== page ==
Fortune Apple

Yesterday, Chinese communities around the world quietly bid farewell to the horse and passionately welcomed the goat. Characterized as an auspicious animal, the goat is kind, benevolent, helpful, trusting, and has a strong sense of kindheartedness. Its quiet influence signifies a year of promise and prosperity.

The festivities and celebrations of the Lunar New Year are deeply rooted in luck, prosperity, and fortune. Lion dances are preformed to frighten off evil spirits. Red envelopes, filled with money, are exchanged for prosperity. And food (including long noodles, dumplings, sweets, and fruits) are eaten for good fortune.

During a quick trip to the grocery store yesterday afternoon, I hastily grabbed an armful of Fuji apples (they’ve become a staple in our home the past week because of their unusually crisp texture and sweet, juicy flavor). The big, round nuggets of goodness were gently tossed into a nondescript produce bag and placed in my cart without further inspection. When I arrived home, I pulled the apples from the bag, removed them from their white styrofoam cages, and started placing them in a fruit bowl. To my surprise, and total excitement, I noticed that one of the apples was embellished with Chinese characters. A fortune apple! How cool is that?!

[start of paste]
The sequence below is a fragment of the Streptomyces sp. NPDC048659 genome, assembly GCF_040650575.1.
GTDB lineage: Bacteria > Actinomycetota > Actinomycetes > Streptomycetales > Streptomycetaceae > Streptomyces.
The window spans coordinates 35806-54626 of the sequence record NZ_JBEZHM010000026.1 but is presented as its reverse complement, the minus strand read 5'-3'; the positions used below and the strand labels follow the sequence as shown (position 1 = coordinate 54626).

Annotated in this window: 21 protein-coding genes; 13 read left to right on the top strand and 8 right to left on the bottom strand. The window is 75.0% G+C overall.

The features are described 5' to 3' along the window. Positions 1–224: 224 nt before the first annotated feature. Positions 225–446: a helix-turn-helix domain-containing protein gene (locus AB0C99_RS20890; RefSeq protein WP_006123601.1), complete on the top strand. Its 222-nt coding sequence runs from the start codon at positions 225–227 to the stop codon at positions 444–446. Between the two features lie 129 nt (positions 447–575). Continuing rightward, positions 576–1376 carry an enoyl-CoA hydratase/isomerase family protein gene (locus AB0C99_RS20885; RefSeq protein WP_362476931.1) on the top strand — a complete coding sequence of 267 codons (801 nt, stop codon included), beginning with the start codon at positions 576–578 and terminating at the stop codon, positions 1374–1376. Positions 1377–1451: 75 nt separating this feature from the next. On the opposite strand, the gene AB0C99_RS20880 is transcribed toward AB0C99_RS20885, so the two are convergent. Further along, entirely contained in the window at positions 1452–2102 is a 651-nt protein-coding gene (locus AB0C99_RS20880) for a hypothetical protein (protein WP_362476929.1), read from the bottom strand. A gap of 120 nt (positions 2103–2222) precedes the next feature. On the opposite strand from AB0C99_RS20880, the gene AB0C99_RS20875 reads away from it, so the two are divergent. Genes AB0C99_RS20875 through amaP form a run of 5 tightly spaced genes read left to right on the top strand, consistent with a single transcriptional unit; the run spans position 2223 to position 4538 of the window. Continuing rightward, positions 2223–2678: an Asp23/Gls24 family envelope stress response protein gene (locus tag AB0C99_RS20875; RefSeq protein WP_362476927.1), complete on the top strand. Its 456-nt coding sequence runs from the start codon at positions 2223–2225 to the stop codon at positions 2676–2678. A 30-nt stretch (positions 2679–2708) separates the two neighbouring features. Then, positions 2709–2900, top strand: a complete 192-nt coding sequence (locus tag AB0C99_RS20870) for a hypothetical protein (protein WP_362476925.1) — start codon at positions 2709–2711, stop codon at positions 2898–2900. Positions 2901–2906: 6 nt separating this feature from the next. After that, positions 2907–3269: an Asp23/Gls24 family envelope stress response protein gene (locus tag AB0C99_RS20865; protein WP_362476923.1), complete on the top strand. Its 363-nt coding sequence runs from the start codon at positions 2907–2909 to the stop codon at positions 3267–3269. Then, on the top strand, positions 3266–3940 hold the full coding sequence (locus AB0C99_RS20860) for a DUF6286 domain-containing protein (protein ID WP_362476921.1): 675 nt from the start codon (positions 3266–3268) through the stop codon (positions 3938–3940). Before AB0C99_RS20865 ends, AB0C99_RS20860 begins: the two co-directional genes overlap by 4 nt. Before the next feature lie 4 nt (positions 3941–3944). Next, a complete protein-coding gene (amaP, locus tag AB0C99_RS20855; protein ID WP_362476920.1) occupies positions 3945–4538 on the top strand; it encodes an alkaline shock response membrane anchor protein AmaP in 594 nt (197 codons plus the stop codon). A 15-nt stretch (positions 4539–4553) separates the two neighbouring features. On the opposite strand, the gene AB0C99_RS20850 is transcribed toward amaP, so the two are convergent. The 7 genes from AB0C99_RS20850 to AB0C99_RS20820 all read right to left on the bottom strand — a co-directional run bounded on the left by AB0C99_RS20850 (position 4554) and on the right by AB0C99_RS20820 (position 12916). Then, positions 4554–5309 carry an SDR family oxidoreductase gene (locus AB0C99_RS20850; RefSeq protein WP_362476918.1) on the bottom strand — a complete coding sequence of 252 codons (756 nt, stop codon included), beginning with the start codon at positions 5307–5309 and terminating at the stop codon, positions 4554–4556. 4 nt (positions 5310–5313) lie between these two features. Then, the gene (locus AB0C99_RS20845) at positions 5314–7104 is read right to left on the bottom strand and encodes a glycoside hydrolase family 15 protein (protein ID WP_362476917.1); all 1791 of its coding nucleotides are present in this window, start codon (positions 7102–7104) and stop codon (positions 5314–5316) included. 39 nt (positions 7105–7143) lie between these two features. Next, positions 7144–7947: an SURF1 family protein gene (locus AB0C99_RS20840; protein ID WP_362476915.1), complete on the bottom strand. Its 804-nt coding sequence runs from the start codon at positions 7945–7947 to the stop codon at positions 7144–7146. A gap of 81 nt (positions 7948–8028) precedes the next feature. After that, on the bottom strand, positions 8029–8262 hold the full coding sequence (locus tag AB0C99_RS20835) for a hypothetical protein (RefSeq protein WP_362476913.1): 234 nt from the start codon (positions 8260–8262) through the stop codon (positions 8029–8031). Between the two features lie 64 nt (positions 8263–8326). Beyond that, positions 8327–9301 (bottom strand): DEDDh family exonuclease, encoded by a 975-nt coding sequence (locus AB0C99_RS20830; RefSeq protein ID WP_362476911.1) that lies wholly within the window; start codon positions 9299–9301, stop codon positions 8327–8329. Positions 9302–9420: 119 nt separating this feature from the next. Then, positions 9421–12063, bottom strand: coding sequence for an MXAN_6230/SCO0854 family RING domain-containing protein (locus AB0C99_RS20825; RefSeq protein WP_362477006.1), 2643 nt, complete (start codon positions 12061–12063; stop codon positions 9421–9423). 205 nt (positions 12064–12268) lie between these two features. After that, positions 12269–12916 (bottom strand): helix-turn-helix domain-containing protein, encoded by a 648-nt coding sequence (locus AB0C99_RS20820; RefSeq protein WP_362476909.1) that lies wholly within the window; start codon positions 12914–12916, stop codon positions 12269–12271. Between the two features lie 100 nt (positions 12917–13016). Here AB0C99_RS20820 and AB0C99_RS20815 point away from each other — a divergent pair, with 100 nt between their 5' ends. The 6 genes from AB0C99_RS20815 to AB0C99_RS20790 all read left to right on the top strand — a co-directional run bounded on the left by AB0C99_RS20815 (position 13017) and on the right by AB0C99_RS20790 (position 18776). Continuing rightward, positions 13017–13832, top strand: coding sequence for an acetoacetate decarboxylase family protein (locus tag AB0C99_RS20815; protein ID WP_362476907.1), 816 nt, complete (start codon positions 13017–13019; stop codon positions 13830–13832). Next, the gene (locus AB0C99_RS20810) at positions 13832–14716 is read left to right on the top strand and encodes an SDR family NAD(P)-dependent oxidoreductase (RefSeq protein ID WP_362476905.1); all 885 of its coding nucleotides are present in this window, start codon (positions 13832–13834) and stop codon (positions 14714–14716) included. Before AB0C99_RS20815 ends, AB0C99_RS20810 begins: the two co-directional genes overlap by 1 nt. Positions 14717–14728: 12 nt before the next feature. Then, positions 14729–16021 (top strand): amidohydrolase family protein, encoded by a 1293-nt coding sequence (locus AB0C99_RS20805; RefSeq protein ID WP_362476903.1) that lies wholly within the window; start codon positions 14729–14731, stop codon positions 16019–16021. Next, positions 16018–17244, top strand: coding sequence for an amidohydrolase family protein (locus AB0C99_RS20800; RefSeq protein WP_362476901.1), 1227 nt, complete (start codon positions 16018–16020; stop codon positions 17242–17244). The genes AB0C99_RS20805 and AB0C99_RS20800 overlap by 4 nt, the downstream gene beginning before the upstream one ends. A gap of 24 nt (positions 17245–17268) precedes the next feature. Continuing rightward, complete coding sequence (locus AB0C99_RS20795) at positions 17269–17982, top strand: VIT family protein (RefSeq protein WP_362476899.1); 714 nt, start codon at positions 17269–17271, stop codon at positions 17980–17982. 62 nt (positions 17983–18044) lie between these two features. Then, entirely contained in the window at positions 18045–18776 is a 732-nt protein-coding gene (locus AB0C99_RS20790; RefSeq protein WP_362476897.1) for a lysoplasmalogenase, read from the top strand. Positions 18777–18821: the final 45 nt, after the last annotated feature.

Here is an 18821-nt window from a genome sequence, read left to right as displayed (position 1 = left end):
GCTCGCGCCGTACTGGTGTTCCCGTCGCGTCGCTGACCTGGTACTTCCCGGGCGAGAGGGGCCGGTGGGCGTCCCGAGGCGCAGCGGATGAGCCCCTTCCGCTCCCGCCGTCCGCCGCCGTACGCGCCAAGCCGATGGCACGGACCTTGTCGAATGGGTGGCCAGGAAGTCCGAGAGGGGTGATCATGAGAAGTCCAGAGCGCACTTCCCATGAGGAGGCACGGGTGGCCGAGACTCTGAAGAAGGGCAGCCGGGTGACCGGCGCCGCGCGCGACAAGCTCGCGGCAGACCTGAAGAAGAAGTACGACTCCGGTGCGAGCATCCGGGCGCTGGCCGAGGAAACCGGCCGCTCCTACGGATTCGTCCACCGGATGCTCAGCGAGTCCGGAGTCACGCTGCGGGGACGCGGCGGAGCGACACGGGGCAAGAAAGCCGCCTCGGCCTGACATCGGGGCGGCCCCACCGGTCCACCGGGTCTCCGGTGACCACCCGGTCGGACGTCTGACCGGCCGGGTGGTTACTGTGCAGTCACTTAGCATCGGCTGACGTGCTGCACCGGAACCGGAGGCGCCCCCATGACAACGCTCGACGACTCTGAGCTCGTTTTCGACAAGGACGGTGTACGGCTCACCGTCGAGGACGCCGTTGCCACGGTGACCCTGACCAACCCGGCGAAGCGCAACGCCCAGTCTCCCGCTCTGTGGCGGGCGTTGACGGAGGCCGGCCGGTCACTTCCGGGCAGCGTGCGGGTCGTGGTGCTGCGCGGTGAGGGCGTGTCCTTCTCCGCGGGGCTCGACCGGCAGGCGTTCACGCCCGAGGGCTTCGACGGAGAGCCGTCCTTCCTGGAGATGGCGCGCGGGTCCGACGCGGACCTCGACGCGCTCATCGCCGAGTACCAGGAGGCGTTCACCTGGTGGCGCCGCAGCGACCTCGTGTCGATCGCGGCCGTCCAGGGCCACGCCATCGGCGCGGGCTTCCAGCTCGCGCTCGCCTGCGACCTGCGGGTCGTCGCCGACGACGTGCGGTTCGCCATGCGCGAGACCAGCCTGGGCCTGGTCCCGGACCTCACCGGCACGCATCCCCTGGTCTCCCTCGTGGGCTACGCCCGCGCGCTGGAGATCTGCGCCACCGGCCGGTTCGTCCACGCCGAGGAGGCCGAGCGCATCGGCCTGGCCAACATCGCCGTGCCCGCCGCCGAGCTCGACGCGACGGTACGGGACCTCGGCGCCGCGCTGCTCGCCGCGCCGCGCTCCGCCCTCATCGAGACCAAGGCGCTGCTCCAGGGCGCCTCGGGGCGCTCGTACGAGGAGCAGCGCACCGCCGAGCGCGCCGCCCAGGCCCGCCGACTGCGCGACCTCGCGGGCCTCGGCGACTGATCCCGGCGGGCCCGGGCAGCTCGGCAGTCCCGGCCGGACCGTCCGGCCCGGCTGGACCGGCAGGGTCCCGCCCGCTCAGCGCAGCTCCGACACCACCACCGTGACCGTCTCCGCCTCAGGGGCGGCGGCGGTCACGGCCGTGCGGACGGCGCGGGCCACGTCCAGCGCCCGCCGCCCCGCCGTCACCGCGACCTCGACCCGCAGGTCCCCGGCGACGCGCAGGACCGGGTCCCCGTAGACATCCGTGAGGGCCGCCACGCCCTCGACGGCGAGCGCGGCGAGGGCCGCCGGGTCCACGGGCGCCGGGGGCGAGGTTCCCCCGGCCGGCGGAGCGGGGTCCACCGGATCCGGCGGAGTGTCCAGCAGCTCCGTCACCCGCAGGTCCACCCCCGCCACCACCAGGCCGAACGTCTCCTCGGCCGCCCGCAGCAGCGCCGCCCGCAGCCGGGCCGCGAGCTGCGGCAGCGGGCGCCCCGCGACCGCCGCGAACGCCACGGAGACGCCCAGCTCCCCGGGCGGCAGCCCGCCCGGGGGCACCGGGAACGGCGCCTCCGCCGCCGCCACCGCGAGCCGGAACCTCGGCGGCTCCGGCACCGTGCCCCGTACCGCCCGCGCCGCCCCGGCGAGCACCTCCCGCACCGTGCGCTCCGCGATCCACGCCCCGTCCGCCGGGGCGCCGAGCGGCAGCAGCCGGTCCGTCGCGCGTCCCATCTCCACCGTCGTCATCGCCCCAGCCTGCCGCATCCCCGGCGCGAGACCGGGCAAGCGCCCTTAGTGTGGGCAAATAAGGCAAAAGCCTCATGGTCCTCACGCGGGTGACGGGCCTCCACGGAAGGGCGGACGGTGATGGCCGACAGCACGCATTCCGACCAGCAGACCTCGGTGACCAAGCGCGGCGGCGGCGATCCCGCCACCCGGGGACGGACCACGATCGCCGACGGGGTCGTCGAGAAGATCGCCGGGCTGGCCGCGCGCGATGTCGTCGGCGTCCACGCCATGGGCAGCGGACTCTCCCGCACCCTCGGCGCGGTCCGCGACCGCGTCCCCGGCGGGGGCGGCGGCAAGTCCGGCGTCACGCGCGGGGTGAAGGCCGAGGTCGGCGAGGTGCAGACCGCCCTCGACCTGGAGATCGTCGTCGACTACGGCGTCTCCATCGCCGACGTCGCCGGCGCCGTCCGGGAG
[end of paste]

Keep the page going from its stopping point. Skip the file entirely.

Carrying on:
Writing

Fortune apples are sold during Chinese New Year. From what I read, fortune stencils are applied to the apples while they are still growing on the tree. The skin around the stencil ripens to a beautiful pinkish-red, while the skin under the stencil remains pale yellow.

I returned to the grocery store today to buy more fortune apples, but I couldn’t find any. Not a single one. It appears as though the unusual, and more expensive, fortune apple was mistakenly mixed in with the ordinary variety at a processing facility in China. I’m convinced it’s a sign of good luck coming our way!

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One Response to Fortune Apple

  1. Yesim says:

    What a wonderful story! Very auspicious!

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